Hundreds of church-goers in N.D. exposed to Hepatitis A

Hundreds of Catholic church-goers in North Dakota may have been exposed to the hepatitis A virus while taking communion in recent weeks.

North Dakota Department of Health officials say a person who was infected with the virus participated in services and touched communion wafers at four churches in Fargo and Jamestown in late September and early October.

Immunization Program manager Molly Howell said if the person didn't use good hand-washing practices, the virus could have been spread to parishioners.

"We do think that there is a low risk of transmission," Howell said. "We're just being overly cautious and want to notify people who may have had communion, if they develop symptoms, to go in and be tested."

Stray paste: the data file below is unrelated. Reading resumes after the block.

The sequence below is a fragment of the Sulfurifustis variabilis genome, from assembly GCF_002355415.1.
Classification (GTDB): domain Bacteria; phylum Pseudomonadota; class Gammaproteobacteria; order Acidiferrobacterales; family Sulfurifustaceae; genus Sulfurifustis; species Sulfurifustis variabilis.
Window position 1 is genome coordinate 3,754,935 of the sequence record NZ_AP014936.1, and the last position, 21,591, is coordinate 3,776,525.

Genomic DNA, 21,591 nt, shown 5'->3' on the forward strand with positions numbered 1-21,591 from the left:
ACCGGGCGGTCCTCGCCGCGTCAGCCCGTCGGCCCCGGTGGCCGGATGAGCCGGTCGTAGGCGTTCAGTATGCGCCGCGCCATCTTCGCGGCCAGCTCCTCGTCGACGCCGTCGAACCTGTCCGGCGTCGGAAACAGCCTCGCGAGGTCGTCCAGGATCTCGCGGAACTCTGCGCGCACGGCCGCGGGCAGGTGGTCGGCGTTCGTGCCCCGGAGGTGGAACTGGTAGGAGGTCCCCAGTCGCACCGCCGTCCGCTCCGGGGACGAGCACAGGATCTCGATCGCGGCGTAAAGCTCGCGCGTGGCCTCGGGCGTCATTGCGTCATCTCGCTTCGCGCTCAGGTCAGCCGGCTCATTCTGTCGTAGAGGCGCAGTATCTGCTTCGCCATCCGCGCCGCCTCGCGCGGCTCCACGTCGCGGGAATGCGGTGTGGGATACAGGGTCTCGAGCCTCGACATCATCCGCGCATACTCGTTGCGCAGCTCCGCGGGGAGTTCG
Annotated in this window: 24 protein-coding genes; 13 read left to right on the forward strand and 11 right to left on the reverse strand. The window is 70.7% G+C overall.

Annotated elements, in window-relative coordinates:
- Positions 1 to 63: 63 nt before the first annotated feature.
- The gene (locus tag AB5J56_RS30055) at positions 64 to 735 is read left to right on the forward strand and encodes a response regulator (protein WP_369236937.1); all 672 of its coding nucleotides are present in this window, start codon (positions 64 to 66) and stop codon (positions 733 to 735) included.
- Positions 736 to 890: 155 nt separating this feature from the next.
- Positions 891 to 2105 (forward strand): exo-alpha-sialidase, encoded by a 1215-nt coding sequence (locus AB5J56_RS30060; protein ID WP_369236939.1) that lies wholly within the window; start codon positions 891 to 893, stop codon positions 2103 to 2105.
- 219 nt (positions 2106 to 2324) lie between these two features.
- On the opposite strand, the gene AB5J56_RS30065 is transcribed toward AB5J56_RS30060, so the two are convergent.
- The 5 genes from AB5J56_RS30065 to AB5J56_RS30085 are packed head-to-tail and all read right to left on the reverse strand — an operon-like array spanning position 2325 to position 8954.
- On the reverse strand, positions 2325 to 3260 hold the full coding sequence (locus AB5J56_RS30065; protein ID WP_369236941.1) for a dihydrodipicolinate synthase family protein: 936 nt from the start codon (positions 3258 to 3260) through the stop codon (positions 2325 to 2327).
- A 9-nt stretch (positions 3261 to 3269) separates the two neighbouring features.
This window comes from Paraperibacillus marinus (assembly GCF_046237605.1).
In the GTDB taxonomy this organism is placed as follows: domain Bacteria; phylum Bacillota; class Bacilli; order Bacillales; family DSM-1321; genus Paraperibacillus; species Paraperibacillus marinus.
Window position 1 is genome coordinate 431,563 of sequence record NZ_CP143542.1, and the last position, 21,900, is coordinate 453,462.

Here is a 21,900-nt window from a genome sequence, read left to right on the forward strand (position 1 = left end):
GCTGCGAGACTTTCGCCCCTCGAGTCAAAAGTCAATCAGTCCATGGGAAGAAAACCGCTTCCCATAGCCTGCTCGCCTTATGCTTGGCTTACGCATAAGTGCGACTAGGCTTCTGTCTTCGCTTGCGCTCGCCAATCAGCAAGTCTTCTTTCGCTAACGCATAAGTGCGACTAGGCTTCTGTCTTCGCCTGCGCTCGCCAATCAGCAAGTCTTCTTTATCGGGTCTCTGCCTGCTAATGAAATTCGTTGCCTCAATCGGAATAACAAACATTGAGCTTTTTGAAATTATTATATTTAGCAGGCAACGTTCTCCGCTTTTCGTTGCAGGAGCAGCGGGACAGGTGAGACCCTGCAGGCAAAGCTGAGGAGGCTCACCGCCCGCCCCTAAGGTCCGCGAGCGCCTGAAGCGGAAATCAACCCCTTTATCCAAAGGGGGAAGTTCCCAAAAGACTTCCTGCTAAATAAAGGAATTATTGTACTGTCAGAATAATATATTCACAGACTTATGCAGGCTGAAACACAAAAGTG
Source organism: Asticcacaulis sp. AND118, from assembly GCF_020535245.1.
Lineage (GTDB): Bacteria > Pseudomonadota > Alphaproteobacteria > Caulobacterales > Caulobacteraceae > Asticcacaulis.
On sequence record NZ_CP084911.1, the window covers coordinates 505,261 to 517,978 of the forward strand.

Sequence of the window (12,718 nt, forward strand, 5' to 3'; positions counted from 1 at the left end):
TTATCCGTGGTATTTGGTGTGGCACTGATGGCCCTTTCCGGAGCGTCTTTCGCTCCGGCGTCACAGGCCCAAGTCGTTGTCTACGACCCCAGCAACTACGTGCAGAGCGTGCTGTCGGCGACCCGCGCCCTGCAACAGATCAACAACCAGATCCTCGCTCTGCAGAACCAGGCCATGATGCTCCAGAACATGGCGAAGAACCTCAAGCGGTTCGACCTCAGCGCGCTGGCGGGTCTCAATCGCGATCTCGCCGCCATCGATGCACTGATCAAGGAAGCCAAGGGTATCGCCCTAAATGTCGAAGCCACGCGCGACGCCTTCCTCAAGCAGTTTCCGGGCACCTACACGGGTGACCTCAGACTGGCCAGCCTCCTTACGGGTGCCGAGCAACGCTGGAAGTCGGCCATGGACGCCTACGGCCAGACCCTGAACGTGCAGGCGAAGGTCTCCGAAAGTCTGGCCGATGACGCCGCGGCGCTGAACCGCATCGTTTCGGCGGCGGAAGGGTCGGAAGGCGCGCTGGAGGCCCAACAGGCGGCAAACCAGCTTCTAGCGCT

Hepatitis A is found in the stool of infected people and is usually spread by contaminated hands.

Symptoms include fever, fatigue, nausea, dark urine and jaundice. Most people recover within a few weeks or months, but in rare cases the virus can cause fatal liver damage.

Howell said it can take 15 to 50 days after exposure for symptoms to develop. She people who contract the virus can feel sick for some time.

"This isn't something that lasts just a couple of days," she said. "It would be a prolonged illness that can even last as long as two months."

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